WebDAV

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WebDAV
Port(s)80, 443
RFC(s)RFC 2518, RFC 4918
OSI layerApplication
 
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WebDAV
Port(s)80, 443
RFC(s)RFC 2518, RFC 4918
OSI layerApplication

Web Distributed Authoring and Versioning (WebDAV) is an extension of the Hypertext Transfer Protocol (HTTP) that facilitates collaboration between users in editing and managing documents and files stored on World Wide Web servers. A working group of the Internet Engineering Task Force (IETF) defined WebDAV in RFC 4918.

The WebDAV protocol makes the Web a readable and writable medium.[1] It provides a framework for users to create, change and move documents on a server; typically a web server or web share. The most important features of the WebDAV protocol include the maintenance of properties about an author or modification date, namespace management, collections, and overwrite protection. Maintenance of properties includes such things as the creation, removal, and querying of file information. Namespace management deals with the ability to copy and move web pages within a server’s namespace. Collections deal with the creation, removal, and listing of various resources. Lastly, overwrite protection handles aspects related to locking of files.

The WebDAV working group concluded its work in March 2007, after the Internet Engineering Steering Group (IESG) accepted an incremental update to RFC 2518. Other extensions left unfinished at that time, such as the BIND method, have been finished by their individual authors, independent of the formal working group.

As of 2013, many modern operating systems provide built-in client-side support for WebDAV.

History[edit]

WebDAV1 began in 1996 when Jim Whitehead, a PhD graduate from UC Irvine, worked with the World Wide Web Consortium (W3C) to host two meetings to discuss the problem of distributed authoring on the World Wide Web with interested people.[2][3] Tim Berners-Lee's original vision of the Web was that of a medium for both reading and writing. In fact, Berners-Lee's first web browser, called WorldWideWeb, was able to both view and edit web pages; but, as the Web grew, it became a read-only medium for most users. Whitehead and other like-minded people wanted to fix that limitation.[4]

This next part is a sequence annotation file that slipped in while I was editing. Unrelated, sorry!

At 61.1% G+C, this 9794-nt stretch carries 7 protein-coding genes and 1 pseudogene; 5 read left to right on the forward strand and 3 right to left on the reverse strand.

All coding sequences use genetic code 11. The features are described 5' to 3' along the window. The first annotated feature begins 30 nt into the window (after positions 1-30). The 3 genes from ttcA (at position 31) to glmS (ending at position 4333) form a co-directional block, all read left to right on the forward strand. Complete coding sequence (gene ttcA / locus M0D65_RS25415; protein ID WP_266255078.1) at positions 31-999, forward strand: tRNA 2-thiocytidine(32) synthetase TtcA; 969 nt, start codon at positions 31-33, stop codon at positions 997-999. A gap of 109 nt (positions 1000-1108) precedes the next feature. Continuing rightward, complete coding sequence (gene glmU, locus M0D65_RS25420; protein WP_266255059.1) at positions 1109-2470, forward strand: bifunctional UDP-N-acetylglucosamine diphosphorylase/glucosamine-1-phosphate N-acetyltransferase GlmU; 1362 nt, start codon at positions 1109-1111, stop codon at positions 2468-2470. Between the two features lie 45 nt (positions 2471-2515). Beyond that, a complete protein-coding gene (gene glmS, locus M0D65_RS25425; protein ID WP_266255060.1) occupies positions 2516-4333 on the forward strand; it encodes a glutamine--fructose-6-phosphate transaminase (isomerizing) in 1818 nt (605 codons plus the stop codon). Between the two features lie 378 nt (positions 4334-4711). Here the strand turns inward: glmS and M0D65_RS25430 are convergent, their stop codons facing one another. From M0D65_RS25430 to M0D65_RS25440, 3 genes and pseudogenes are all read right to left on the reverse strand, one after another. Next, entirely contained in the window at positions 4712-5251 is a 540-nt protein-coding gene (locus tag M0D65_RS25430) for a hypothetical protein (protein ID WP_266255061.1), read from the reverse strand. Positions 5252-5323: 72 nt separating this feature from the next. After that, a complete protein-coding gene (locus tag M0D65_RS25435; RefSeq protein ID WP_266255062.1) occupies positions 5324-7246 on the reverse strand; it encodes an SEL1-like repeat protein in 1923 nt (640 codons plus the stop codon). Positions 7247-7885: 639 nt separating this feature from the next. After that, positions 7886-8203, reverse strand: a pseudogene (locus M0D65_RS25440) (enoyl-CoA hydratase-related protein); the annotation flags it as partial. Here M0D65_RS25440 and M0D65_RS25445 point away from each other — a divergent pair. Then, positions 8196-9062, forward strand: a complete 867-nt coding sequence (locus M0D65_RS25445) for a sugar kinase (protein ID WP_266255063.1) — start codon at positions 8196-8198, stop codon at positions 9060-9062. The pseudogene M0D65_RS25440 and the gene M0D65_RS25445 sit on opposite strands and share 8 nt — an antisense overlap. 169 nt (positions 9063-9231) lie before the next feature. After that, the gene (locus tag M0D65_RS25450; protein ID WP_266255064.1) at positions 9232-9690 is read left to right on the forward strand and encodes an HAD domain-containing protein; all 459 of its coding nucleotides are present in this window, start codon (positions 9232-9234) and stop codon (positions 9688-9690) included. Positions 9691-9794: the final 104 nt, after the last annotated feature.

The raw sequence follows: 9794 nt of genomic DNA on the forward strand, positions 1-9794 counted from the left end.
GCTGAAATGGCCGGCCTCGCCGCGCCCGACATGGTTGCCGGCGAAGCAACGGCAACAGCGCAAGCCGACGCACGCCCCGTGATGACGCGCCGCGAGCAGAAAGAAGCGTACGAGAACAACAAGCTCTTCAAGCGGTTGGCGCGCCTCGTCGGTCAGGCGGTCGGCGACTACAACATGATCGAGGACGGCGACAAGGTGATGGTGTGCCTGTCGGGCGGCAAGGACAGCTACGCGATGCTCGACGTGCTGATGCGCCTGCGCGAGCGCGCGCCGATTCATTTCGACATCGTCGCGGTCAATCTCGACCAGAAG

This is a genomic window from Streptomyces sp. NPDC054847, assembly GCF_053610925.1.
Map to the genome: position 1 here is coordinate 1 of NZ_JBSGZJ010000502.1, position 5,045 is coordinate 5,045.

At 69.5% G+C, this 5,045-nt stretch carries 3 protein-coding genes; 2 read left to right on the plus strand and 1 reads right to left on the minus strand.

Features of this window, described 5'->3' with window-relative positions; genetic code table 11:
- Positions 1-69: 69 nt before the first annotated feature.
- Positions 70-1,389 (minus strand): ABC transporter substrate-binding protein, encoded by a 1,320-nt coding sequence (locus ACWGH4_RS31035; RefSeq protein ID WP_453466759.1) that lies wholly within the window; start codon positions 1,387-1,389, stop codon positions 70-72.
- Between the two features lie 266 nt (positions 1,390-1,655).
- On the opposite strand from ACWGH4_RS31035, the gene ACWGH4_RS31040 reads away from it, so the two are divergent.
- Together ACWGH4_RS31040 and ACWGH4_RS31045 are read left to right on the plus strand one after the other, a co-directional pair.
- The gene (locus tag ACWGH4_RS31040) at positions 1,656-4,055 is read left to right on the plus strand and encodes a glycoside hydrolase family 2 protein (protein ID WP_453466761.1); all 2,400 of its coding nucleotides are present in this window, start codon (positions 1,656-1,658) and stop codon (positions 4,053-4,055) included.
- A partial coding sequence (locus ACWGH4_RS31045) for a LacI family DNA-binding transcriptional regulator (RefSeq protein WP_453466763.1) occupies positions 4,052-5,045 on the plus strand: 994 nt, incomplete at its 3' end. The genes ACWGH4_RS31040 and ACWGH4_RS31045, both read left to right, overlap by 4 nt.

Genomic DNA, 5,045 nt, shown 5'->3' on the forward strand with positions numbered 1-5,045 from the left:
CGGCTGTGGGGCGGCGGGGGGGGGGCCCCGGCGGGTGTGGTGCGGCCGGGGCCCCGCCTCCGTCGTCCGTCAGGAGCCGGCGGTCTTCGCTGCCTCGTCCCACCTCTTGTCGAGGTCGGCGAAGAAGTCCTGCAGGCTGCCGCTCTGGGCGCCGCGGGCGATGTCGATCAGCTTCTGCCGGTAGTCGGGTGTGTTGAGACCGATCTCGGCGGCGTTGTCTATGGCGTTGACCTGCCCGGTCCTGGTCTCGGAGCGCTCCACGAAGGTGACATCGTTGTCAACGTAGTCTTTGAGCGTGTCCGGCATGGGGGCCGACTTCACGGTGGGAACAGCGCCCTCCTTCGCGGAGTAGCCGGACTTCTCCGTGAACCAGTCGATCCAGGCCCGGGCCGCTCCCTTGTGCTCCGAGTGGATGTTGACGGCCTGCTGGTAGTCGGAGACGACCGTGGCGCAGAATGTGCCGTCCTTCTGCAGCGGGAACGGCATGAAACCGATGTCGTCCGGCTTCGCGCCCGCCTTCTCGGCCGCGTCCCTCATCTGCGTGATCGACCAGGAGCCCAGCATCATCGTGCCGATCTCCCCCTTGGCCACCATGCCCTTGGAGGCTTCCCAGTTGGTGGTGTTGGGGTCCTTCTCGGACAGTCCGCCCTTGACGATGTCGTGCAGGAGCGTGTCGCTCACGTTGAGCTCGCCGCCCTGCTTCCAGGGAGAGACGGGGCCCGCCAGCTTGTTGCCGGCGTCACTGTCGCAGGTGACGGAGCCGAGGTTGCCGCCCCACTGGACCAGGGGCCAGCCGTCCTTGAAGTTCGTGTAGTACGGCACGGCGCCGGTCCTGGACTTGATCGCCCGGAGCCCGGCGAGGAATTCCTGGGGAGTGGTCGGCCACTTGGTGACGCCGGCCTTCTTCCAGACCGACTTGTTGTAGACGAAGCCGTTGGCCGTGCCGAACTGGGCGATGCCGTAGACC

The W3C meeting decided to form an IETF working group, because the new effort would lead to extensions to HTTP, which was being standardized at the IETF.

As work began on the protocol, it became clear that handling both distributed authoring and versioning would involve too much work and that the tasks would have to be separated. The WebDAV group focused on distributed authoring, and left versioning for the future. Versioning was added later by the Delta-V extension — see the Extensions section below.

The protocol consists of a set of new methods and headers for use in HTTP. The added methods include:

Implementations[edit]

Servers[edit]

Clients[edit]

Linux users can mount WebDAV shares using the davfs2 and the fusedav file system modules which mount them as Coda or FUSE filesystems. KDE has native WebDAV support as part of kio_http.[5] This enables the file managers Dolphin & Konqueror,[6] and every other KDE application to interact directly with WebDAV servers. All applications using the GIO library, including the Nautilus file manager, have access to WebDAV through GNOME Virtual File System (GVFS). Many Linux distributions also include the cadaver command-line client interface,[7] which provides an FTP-like command set.